Written by: on October 7, 2014 @ 1:45 pm

Image Source: Pixabay.com

Look to the sky’s early morning on Wednesday, October 8, 2014 for a rare lunar event! We are in store for a total lunar eclipse. The last one we had before 2014 was dated back to December 2011. The total lunar eclipse that is taking place early morning on October 8, 2014 is the second of two total lunar eclipses in 2014, and the second in a tetrad (four total lunar eclipses in series). Other eclipses in the tetrad are those of April 15, 2014, April 4, 2015, and September 28, 2015.

Not only are we going to be able to experience a total lunar eclipse, but it is said that the moon will glow a reddish hue, which is were the name “blood moon” comes from. The moon will be turning this red color because of sunlight that is scattered throughout the earth’s atmosphere.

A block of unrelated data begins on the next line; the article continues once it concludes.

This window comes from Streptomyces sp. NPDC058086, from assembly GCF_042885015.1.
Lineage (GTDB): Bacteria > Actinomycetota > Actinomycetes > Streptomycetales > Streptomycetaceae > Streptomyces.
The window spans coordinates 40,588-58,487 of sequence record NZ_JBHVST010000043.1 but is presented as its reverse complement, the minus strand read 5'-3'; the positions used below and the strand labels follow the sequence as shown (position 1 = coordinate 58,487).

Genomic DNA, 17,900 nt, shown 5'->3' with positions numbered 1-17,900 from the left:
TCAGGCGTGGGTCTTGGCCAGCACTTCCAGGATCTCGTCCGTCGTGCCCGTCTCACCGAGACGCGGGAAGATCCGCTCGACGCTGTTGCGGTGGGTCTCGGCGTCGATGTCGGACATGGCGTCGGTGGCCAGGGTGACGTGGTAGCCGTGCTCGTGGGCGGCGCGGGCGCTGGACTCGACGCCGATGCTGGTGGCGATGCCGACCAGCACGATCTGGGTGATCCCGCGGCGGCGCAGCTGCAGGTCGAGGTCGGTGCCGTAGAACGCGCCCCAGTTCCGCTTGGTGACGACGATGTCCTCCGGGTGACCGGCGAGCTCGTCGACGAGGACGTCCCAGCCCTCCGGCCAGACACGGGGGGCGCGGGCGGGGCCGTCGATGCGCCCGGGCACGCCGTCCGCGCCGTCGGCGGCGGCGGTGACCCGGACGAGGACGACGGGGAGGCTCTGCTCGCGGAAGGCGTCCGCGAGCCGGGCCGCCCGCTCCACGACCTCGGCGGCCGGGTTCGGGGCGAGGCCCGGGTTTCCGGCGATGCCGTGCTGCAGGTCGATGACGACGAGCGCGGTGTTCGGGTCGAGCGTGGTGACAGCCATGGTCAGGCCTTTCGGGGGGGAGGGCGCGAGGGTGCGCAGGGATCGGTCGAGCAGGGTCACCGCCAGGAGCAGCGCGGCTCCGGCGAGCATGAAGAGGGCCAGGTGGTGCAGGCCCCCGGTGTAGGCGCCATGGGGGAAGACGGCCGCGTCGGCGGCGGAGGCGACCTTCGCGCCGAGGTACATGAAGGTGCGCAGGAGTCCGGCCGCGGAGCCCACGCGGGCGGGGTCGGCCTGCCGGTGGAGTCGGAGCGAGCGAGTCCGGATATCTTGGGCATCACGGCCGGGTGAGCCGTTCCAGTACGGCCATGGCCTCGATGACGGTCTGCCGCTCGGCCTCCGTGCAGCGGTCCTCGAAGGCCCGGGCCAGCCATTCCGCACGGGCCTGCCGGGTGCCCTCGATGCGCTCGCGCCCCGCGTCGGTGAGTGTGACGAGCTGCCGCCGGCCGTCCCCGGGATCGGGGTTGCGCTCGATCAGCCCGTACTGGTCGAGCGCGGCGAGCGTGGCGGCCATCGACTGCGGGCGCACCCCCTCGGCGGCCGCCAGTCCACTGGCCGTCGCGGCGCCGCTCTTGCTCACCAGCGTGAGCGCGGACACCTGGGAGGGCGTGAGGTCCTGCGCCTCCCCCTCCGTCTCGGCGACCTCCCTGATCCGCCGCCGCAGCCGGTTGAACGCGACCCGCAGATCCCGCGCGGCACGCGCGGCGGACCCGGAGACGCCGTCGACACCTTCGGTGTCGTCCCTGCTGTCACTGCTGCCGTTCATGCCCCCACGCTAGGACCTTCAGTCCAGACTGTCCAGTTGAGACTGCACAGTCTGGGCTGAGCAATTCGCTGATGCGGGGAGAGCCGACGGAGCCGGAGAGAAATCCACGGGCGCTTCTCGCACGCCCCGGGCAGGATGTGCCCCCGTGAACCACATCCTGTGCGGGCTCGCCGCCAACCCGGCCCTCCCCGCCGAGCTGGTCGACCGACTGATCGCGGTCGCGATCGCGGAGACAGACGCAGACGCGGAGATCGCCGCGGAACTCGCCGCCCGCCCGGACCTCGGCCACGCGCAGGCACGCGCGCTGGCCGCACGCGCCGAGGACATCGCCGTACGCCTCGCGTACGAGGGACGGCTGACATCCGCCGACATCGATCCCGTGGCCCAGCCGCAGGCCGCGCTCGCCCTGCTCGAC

If you are in for cloudy skies this evening, don’t worry, you can watch the lunar event live online. Just follow this link to the The Slooh Community Observatory and NASA: http://live.slooh.com/stadium/live/slooh-covers-the-total-lunar-eclipse-of-october-2014-as-it-slides-across-the-pacific-ocean 

Here are a list of times to start watching!

Wednesday’s eclipse times:

Partial eclipse begins: 4:15 a.m. CDT

Total eclipse begins: 5:25 a.m. CDT

Moment of full moon: 5:51 a.m. CDT

Greatest eclipse: 5:55 a.m. CDT

Total eclipse ends: 6:24 a.m. CDT

Moonset: 6:45-7 a.m. CDT in Alabama

Partial eclipse ends: 7:34 a.m. CDT

Eastern times are one hour later, so be on the lookout starting around 5am if you are on the east coast!

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Catogories: Hot Topics: Science in the News, Uncategorized

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